Karl Colyer

The queen’s egg-laying rate will rapidly increase in March, putting a precarious burden on the dwindling food resources in the hive, and the weather may still not permit successful foraging.

Resources and forage
March can be a very testing month for the bees. With depleting honey stores, increasing brood volumes requiring copious food resources, an ever-aging population of overwintering bees and the vagaries of the UK weather, the bees are arguably at their greatest risk of starvation during this month. Even if the weather is kind enough to permit a few days of foraging, there may not be the nectar and pollen available nearby to even keep up with the rate of resources consumption in the hive. If you can heft and feel the weight, see the bees consuming syrup or fondant or can peep into the crown board hole and see no bees, it is better to leave the bees alone rather than delve in out of curiosity. Last month, open feeding in early spring to prevent starvation, was mentioned. This time of year, if feeding is necessary, it is more hygienic to use a contact feeder as it reduces the spread of diseases.

Impact of warmer weather
Sporadic warm weather has an impact on a colony. Bees will tend to break cluster in warming weather and may even do some housekeeping, such as disposing of dead bees at the entrance. Some bees may go on foraging or cleansing flights and either not come back or return with little or no bounty. The queen may more rapidly enhance her egg-laying rate as a result of the warmth, light and increased movement in the hive. All of this increased activity consumes stores at an ever-faster rate. 

If the daytime temperatures venture to around 12°C or more and the weather is favourable, it may be worth quickly looking inside a colony if you think it is at risk of starvation. Do not go looking for the queen; evidence of a queen can be seen with eggs, larvae or sealed brood present. If you do look inside, you may be able to put the queen excluder back in place and even put some supers on if you wish. If you take the crown board off, remember the orientation so that the propolis joint can be refitted to best effect. Bees may not be able to re-propolise a poorly refitted crown board in the cooler weather to keep the warmth and humidity in. The mouse guard can come off if you had one in place.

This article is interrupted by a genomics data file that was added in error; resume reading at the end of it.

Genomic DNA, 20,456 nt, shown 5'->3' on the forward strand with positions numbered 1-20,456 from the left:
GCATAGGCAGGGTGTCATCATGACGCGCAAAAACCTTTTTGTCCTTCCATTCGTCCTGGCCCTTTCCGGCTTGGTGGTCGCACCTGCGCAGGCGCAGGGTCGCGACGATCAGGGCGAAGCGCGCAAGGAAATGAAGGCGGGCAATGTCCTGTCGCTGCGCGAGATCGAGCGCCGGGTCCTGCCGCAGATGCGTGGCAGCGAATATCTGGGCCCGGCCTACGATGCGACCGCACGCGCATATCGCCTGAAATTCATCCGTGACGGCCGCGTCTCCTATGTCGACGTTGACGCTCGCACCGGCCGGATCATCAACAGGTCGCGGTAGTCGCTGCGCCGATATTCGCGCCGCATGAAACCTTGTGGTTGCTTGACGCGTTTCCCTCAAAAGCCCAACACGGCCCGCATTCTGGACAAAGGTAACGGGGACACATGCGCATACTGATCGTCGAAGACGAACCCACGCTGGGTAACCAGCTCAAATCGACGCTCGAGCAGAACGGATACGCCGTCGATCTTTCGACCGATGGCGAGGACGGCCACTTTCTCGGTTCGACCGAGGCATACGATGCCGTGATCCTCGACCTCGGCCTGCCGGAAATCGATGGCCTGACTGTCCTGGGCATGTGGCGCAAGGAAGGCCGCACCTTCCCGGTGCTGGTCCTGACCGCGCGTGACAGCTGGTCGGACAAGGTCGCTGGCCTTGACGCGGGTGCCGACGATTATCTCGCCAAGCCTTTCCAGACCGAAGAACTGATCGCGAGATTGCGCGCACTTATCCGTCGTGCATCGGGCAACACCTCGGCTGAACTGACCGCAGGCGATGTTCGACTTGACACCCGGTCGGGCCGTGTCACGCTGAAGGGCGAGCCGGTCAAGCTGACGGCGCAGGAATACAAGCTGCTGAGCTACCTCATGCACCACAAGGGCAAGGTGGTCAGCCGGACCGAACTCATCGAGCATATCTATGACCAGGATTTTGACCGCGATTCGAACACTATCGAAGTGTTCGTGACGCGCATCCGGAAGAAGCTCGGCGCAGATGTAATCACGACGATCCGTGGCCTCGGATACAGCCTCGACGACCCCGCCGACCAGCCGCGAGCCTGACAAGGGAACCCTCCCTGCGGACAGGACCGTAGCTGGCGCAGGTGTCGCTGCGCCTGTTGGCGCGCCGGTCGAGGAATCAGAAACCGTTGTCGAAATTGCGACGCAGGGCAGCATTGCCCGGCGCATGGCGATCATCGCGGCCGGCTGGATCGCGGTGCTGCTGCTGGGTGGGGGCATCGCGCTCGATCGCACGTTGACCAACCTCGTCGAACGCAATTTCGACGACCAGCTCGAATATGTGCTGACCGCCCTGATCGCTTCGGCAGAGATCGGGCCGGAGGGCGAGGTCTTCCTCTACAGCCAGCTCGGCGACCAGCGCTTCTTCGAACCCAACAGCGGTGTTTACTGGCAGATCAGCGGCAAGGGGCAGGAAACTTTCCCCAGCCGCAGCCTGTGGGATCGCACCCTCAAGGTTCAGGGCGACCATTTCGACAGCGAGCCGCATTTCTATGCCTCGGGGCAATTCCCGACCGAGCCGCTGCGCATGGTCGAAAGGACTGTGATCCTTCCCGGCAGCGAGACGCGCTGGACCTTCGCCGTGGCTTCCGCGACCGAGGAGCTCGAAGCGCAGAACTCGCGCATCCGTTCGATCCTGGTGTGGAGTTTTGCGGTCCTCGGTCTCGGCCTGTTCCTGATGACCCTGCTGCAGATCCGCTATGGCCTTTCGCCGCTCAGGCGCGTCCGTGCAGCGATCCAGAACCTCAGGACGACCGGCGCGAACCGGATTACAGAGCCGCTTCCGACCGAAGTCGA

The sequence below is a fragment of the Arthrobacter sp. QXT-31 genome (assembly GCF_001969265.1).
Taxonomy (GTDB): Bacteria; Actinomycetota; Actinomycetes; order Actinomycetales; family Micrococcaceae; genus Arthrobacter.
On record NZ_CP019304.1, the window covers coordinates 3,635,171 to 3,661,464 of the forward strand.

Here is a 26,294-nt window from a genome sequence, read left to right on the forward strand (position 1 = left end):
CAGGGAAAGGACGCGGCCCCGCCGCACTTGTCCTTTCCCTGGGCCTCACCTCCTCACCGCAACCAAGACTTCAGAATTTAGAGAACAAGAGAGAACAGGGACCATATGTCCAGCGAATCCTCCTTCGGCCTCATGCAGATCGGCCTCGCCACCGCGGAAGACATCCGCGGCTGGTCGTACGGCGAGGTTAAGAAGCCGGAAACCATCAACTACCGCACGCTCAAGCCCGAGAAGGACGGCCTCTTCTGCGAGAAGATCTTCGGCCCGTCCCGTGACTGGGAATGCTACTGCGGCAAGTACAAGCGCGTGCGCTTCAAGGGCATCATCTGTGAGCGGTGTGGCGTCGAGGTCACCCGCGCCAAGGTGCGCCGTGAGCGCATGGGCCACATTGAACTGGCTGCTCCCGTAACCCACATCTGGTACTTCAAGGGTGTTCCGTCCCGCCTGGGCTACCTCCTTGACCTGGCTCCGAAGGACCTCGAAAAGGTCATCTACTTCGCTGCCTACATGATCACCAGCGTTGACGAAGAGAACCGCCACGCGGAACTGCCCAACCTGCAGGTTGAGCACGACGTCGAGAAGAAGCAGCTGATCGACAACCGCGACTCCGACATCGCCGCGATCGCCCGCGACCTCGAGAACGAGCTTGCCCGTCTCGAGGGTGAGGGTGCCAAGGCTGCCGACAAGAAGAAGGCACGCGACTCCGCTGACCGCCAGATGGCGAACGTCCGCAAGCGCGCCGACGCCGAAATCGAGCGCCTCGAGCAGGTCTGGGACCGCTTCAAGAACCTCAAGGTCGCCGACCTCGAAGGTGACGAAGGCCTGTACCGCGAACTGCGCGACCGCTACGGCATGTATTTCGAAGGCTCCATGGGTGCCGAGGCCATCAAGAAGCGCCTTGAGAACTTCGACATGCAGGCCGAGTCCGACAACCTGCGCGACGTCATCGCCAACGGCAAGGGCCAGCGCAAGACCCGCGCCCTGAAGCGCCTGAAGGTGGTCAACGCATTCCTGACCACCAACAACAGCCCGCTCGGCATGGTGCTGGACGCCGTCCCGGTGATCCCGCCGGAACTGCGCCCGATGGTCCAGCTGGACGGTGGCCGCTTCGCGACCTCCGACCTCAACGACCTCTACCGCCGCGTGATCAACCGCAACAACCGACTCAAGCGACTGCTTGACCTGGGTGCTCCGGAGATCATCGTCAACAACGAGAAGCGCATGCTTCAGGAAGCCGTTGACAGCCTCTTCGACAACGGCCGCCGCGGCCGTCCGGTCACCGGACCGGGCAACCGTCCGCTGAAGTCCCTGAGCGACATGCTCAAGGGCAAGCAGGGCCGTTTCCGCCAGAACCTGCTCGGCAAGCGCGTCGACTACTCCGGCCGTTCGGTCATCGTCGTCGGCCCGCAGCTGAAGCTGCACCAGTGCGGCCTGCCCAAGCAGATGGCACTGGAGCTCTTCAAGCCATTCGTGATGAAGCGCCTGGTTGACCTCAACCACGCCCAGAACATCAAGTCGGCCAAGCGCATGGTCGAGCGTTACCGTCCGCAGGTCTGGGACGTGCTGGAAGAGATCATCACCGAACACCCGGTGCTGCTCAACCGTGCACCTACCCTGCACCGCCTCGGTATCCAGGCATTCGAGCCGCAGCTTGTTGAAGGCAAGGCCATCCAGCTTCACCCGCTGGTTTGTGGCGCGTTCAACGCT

Are the bees flying, is pollen coming into the hive? Are the dandelions out yet? Are willow trees in bloom close by? If yes, that is wonderful news for the bees. If no and the hive is light on stores, you may have little choice other than to feed as necessary; syrup if it is going to be warm for a few days or fondant if the outlook is cold.

Records and decision-making
Hopefully, you will have some kind of record card for each of your hives, particularly if you have more than four or five hives, as it is easy to get confused on how each of them is doing. Consider having a general record to note things such as when you see the bees flying. The warm weather around Christmas and early in the New Year meant that the bees were flying and consuming more stores than usual. If you have a few hives, make a note of which bees come out first and if any are without flying bees. All this information can help you decide whether to inspect, heft or feed your bees at this time of year.

A dead colony is always a sad sight. If the bees are clustered with their heads in the cells, they will have starved. This may be because all the honey has been consumed (starvation) or they were unable to move cluster to find honey elsewhere in the brood box (isolation starvation). If there are signs of brood and eggs in a dead colony, it is possible that disease could have been the influencing factor in their demise. Take photos if this happens or you are unsure. Seek advice. As a BBKA member, help is never far away.

Get to Know Your Bees
Why should hive inspections be brief or postponed at this time of year? Brood is best raised at 35.5°C with a humidity of around 50%. Opening a hive quickly changes this situation and the bees have to expend a lot of energy, i.e. food stores, to reheat the brood and to fill any gaps made. Bees will require water to dilute their honey for consumption. This can be from a local source external to the hive or from the humidity in the hive. Everything is a delicate balance. There is a useful saying to remember: “each inspection costs a jar of honey”. It is particularly relevant at this time of year!

Your bees may be a little defensive if you choose to peer into the hive. Make sure you are relaxed and prepared to deal with this. If you do delve into the hive, there are some things to look out for:

  • Are the larvae looking healthy, white, bright and curled up tight? If not, research EFB.
  • Are the sealed brood caps flat or slightly domed, not sunken? If not, research AFB.
  • Are you aware of the Varroa count? If not, use an indicator board of some kind and refer to the National Bee Unit website for what to do next. Remember, Varroa is also a vector for disease.

Photos:  Karl Colyer